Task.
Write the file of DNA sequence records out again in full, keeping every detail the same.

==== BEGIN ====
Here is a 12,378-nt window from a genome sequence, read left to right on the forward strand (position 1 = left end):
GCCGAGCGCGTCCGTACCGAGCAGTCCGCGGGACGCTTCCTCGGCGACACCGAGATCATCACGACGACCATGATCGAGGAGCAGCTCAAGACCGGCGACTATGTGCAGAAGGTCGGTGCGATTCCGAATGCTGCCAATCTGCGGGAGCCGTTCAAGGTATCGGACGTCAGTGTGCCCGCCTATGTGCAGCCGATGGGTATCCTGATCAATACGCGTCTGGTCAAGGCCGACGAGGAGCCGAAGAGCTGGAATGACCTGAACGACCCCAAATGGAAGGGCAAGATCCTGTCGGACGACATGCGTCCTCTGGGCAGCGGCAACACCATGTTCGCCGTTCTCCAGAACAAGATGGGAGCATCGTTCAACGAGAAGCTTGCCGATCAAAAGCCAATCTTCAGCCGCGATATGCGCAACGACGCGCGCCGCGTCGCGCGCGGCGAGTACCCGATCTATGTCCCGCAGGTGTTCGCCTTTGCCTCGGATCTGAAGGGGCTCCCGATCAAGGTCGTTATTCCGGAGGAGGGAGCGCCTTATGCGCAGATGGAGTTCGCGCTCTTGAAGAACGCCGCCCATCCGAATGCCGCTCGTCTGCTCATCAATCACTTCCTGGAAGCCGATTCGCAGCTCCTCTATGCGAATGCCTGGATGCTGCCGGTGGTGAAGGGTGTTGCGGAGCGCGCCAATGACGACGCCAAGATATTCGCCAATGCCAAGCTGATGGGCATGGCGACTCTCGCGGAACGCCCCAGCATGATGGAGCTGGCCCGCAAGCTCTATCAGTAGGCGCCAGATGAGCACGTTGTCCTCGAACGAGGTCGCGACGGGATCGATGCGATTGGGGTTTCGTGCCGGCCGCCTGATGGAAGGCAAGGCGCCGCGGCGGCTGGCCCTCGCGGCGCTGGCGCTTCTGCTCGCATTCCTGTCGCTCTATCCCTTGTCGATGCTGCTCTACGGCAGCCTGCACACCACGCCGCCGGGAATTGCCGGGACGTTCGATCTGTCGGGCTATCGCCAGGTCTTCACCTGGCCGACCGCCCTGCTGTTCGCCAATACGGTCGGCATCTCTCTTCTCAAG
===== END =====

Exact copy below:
Here is a 12,378-nt window from a genome sequence, read left to right on the forward strand (position 1 = left end):
GCCGAGCGCGTCCGTACCGAGCAGTCCGCGGGACGCTTCCTCGGCGACACCGAGATCATCACGACGACCATGATCGAGGAGCAGCTCAAGACCGGCGACTATGTGCAGAAGGTCGGTGCGATTCCGAATGCTGCCAATCTGCGGGAGCCGTTCAAGGTATCGGACGTCAGTGTGCCCGCCTATGTGCAGCCGATGGGTATCCTGATCAATACGCGTCTGGTCAAGGCCGACGAGGAGCCGAAGAGCTGGAATGACCTGAACGACCCCAAATGGAAGGGCAAGATCCTGTCGGACGACATGCGTCCTCTGGGCAGCGGCAACACCATGTTCGCCGTTCTCCAGAACAAGATGGGAGCATCGTTCAACGAGAAGCTTGCCGATCAAAAGCCAATCTTCAGCCGCGATATGCGCAACGACGCGCGCCGCGTCGCGCGCGGCGAGTACCCGATCTATGTCCCGCAGGTGTTCGCCTTTGCCTCGGATCTGAAGGGGCTCCCGATCAAGGTCGTTATTCCGGAGGAGGGAGCGCCTTATGCGCAGATGGAGTTCGCGCTCTTGAAGAACGCCGCCCATCCGAATGCCGCTCGTCTGCTCATCAATCACTTCCTGGAAGCCGATTCGCAGCTCCTCTATGCGAATGCCTGGATGCTGCCGGTGGTGAAGGGTGTTGCGGAGCGCGCCAATGACGACGCCAAGATATTCGCCAATGCCAAGCTGATGGGCATGGCGACTCTCGCGGAACGCCCCAGCATGATGGAGCTGGCCCGCAAGCTCTATCAGTAGGCGCCAGATGAGCACGTTGTCCTCGAACGAGGTCGCGACGGGATCGATGCGATTGGGGTTTCGTGCCGGCCGCCTGATGGAAGGCAAGGCGCCGCGGCGGCTGGCCCTCGCGGCGCTGGCGCTTCTGCTCGCATTCCTGTCGCTCTATCCCTTGTCGATGCTGCTCTACGGCAGCCTGCACACCACGCCGCCGGGAATTGCCGGGACGTTCGATCTGTCGGGCTATCGCCAGGTCTTCACCTGGCCGACCGCCCTGCTGTTCGCCAATACGGTCGGCATCTCTCTTCTCAAG